Prof Lee said the book struck different chords with women of different age groups.
Korean women in their 30s, like protagonist Kim Ji-young, were told they could do it all. So they grew up studying hard, working hard and playing hard. But reality set in as their careers progressed.
Women in South Korea earn only 63% of men's salaries - one of the highest pay gaps among developed nations. The Economist also ranks South Korea as the worst developed nation in which to be a working woman, in its glass ceiling index.
In September, Jeong Kab-yoon, a male conservative lawmaker, grilled a female candidate, Joh Sung-wook, in a confirmation hearing for the chair of the Fair Trade Commission.
He questioned why she had not married or had children - saying she failed to "contribute to national development".
Kim Ji-young, Born 1982 also highlighted the treatment women face when they do choose to have a baby.
In one scene, the protagonist spills coffee because of her baby in a coffee shop and people around her whisper to each other that she is a "mum-roach".
The term merges "mum" and "cockroach" and refers to mothers who lack manners in public spaces.
It was also around this time that some trendy cafes and restaurants designated themselves as "no-kids zones" to stave off these mothers.
The book became a bestseller in neighbouring Japan, China and Taiwan, according to South Korean publisher Minumsa. The publishing rights have been sold to 17 countries including UK, US, France, and Spain.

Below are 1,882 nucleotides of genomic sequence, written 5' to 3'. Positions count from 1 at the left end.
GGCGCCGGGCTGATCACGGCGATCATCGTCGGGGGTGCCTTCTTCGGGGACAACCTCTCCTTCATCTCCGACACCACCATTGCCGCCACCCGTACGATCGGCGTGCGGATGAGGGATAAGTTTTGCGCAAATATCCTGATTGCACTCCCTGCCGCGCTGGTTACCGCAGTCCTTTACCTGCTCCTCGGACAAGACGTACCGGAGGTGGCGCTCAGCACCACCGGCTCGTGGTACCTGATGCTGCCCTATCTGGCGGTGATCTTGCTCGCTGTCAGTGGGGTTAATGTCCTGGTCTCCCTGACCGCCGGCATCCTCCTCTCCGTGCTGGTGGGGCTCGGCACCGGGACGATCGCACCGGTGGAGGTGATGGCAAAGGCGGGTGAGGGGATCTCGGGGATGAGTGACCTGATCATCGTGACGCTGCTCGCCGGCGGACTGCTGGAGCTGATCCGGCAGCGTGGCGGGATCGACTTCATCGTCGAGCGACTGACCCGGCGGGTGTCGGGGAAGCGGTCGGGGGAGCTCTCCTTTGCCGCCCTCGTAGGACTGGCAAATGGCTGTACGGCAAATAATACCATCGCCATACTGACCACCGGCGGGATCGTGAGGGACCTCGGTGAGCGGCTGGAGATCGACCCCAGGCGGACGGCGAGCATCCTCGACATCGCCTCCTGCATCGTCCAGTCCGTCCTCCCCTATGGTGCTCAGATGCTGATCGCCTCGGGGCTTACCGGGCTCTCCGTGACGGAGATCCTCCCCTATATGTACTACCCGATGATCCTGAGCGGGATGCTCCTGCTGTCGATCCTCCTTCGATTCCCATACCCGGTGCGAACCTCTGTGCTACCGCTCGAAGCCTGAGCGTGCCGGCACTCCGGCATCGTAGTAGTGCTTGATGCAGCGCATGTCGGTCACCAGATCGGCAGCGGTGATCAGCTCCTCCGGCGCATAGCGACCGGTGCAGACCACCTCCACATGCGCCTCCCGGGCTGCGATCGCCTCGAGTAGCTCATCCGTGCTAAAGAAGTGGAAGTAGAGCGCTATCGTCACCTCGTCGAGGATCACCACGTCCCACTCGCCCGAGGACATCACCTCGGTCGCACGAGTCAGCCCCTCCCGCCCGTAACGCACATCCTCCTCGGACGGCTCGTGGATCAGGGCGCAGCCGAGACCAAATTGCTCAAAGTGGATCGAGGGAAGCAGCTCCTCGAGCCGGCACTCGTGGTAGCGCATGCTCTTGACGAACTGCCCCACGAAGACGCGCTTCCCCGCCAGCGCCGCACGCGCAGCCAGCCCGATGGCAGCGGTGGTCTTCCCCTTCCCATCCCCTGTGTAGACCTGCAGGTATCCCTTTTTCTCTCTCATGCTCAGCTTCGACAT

Jamie Chang, a professor at Ewha Womans University who translated the book for the UK market, said it was emotionally challenging work.
"There was a significant amount of internalised misogyny that I had to face up to in order to translate this book.
"I found myself constantly asking Kim Ji-young, 'why don't you speak up?' and 'why don't you say something?'
"I realised that Kim Ji-young's struggle comes from being told for a very long time that there is gender equality now and women can do what they want to do."
Chang said she believed the book would resonate with people in Western cultures.
"People around me said, 'the book is so Korean, what are foreign readers going to get out of it?'
"But I think we tell ourselves there are certain aspects of misogyny that is specific to Korea or Eastern culture and doesn't happen anywhere else in the world but that's not true.
"Primogeniture, preference of male… that's very common in Western culture, too."
In the lead-up to the film release, female singers and actresses who supported the movie and the book were targeted.
K-pop singer-actress Suzy "liked" an Instagram photo of an event related to the movie and the screen grab spread through online communities, with many hateful comments.
Irene of the girl group Red Velvet said she had read the book at a fan meet-and-greet event. Her social media account was later flooded with insults.
Male singers and actors have mentioned the book too - including RM of global K-pop sensations BTS - but they don't seem to face as much scrutiny as their female counterparts.
Film critic Hwang Jin Mi told Korean newspaper Hankook Ilbo that, to some observers, "female celebrities reading the book means it's their way of testifying that they are the victims of gender inequality".